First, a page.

Diego GarcíaProduct and Transport Designer
The automobile is, since its creation, an object that has fascinated several generations. It’s no longer a mean of transport but it became something else: art, passion, a status symbol, freedom… It is an object with soul and this is mostly due to design.
Car and design merge as no other daily object. The automobile industry pioneered using design as a differentiation aspect, understanding the relationship between sales and the attractiveness of the models and innovating with concepts never applied in other industry. Among them, the ideas implemented in world’s first automotive design studio by Harley Earl for General Motors during 30’s. Without his contribution, daily basic techniques such sketching or clay modeling would not be the same.
Car design has been able to showcase the culture and the country in which it was manufactured, adapting to the needs and taste of the local population. Forty years ago, a Cadillac, a Volkswagen or a Citroën were completely different objects which were born from specific situations. It contrasts with the current globalized world, where a few companies control the automotive market, applying standardized design and minimizing the importance of the user requirements in each continent. Ford is a clear example: in order to reduce costs, they decided to share platforms and sell the same designs around the world. (Ford Fusion-Mondeo, Escape-Kuga, EcoSport…).
In this situation, companies have prioritized the differentiation based on the price and the status offered, leaving design aside. In the current post crisis –or crisis…- era where the distance between rich and poor is getting bigger, sales polarized. Low cost and Premium cars have increased, being detrimental to generalist companies, the former market leaders. The solution that many brands are opting for is to create new luxury brands from scratch (Citroën with CS or Hyundai with the new Genesis). Theoretically the idea is valid, but the challenge is to convince the current customer willing to invest in brands with a solid heritage, but rejecting new brands. In order to overtake this challenge, strategic design and positioning are essential.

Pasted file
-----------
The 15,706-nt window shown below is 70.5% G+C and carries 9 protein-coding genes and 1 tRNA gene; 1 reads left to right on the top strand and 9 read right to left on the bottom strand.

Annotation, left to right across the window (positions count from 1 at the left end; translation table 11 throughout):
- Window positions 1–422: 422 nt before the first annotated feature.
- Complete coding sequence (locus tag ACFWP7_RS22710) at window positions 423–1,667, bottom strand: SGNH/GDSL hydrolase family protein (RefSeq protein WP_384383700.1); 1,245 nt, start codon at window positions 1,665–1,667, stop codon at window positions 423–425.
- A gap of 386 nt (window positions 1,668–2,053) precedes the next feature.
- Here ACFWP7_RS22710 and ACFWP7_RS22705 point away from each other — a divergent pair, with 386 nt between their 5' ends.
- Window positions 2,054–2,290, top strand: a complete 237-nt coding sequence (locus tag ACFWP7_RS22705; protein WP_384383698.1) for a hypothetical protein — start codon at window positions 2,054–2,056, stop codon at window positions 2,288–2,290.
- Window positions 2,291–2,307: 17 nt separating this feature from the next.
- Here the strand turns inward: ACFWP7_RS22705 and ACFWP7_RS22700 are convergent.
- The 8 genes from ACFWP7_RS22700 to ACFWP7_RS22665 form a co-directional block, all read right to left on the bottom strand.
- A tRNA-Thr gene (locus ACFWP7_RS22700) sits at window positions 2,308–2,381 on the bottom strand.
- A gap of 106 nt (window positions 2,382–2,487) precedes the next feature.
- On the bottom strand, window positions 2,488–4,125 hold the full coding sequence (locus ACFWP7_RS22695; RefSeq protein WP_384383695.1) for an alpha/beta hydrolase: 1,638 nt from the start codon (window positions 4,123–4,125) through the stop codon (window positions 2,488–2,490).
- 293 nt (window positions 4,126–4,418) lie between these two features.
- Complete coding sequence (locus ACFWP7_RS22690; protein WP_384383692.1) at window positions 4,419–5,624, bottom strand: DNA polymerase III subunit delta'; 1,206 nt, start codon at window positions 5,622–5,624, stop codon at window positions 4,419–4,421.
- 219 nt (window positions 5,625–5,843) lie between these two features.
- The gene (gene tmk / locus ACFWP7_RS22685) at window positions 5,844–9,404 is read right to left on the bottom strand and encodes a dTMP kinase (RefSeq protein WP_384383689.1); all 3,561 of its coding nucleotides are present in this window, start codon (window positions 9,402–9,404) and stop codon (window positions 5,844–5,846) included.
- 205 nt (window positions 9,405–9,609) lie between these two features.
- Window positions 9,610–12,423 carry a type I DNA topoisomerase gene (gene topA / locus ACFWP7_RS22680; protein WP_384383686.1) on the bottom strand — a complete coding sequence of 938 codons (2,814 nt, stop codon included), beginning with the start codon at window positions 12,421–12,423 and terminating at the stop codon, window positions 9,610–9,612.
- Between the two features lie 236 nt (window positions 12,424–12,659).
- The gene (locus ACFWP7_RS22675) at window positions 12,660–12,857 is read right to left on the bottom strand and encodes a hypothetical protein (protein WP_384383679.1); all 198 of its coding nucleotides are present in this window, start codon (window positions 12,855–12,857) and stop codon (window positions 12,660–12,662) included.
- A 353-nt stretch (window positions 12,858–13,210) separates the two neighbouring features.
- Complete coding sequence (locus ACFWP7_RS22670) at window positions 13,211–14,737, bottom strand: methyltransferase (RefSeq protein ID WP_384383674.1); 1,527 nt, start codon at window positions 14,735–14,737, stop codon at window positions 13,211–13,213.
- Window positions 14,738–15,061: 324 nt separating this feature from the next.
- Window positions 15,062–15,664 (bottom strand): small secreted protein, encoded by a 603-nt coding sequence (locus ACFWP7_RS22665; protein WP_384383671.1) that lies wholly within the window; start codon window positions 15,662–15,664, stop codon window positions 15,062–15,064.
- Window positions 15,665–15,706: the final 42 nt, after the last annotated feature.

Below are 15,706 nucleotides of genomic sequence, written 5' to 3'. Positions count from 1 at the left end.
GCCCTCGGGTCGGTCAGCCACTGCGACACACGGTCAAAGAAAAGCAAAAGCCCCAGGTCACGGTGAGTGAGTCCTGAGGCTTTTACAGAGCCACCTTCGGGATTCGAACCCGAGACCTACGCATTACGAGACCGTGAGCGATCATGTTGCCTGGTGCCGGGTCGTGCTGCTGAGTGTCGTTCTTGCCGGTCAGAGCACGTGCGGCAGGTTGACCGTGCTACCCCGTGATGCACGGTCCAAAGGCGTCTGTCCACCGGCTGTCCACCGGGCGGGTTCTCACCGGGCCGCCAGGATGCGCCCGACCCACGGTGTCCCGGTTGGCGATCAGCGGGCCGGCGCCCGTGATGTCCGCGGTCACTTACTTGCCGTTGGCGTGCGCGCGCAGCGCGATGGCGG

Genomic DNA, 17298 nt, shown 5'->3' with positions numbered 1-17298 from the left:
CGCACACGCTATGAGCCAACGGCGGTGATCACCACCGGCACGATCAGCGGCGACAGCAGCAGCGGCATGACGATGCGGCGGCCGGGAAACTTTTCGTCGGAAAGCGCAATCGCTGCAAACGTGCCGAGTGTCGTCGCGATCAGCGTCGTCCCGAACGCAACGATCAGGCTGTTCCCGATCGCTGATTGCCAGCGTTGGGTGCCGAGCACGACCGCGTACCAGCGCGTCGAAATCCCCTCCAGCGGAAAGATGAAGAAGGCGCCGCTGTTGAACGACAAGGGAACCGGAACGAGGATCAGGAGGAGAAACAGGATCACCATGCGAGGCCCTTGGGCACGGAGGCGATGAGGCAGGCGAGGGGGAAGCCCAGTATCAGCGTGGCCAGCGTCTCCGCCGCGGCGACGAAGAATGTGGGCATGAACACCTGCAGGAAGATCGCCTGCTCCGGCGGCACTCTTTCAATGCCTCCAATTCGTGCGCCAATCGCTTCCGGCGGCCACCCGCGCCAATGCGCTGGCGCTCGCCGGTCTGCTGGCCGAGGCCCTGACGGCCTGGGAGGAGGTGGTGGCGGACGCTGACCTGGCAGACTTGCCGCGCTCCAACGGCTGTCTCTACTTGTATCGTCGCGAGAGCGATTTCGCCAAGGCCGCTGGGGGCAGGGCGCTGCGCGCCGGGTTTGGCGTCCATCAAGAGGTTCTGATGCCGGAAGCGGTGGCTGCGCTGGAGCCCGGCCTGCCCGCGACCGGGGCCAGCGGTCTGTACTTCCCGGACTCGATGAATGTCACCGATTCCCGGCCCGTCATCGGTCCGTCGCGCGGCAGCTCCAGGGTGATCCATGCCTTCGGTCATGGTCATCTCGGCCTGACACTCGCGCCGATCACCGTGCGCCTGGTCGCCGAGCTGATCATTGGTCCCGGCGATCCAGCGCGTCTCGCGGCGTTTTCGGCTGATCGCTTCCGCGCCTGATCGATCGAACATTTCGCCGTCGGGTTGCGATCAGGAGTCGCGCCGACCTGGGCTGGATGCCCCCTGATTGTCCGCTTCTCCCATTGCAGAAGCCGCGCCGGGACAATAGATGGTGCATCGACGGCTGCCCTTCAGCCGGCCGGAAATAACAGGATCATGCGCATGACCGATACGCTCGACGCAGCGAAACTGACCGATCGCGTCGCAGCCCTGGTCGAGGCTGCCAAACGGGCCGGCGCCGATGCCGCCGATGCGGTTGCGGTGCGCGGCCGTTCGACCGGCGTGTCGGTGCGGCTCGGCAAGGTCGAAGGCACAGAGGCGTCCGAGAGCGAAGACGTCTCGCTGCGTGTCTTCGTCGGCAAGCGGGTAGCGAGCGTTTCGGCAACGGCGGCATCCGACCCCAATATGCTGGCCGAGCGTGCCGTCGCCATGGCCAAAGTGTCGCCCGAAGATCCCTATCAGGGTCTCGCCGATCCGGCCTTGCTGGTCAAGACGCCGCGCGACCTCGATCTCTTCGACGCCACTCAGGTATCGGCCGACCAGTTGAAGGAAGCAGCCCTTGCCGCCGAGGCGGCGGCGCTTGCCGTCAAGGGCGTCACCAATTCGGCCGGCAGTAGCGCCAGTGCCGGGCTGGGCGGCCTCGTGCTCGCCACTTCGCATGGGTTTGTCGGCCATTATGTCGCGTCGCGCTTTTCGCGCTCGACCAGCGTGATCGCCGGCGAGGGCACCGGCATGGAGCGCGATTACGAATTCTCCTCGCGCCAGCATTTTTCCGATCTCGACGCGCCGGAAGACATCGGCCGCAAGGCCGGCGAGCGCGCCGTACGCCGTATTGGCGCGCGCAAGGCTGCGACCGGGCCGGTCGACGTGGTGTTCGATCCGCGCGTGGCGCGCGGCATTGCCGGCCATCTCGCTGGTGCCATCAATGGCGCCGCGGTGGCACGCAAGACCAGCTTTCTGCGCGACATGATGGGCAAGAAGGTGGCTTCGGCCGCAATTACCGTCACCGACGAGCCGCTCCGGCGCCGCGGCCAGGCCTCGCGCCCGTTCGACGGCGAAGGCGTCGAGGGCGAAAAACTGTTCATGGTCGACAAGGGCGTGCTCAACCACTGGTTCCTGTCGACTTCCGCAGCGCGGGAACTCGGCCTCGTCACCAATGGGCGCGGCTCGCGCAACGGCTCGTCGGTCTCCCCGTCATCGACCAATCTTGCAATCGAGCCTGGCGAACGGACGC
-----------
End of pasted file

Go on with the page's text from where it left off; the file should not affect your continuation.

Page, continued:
Another strategy to sell more for generalist brands would be to adapt its models to the current world. Would it be right? It would be true if automotive industry were not go against logic.
Car purchase is based on impulsivity, aesthetics and the perception associated to the object, besides the influence of marketing and design departments. The brands seduce the consumer with halo models, more attractive (and expensive) and that follow market trends. That is the reason why SUVs are successful (excessive and useless in many cases) but rational cars aren’t. Design as pure aesthetics and the form over function and logic have succeeded.
Aesthetics is the most sellable and attractive part of the car. For designers it is magic, allowing to the car as it would be a sculpture. Unfortunately, that design magic based on the harmony and right proportions has changed lately towards baroque and exaggeration. The need of certain brands to differentiate is causing the application of as many design ideas as possible in one car, obtaining extravagant models -that I doubt they remain relevant over the years.
Some strategies to stand out against competitors are: to incorporate a distinctive element that is repeated in all models. (e.g.: “the BMW kidneys”); to unify the design of all its models, differentiating them by details or customizable parts, but allowing the client identify the brand at first glance. The headlights are among these details. They evolve from being a mundane item to become a technologic and prestige showroom. Audi and BMW are leaders, using OLED and laser headlights with spectacular designs (sometimes more than the rest of the car). It is fair to say that in Mormedi envisioned the potential of these elements when ten years ago we worked in collaboration with Nissan to design a more innovative and attracting concept of headlights.
We are in a crucial moment for the automotive industry. Competition does not only limit to rival brands or to design and engine offerings. The “enemies” are the new transportation technologies, a less loyal client to cars and a society with urgent needs of new means of transportation. In this new scenario, Mormedi has a lot to contribute due to our experience in global design and our capability to understand the needs and worries of users.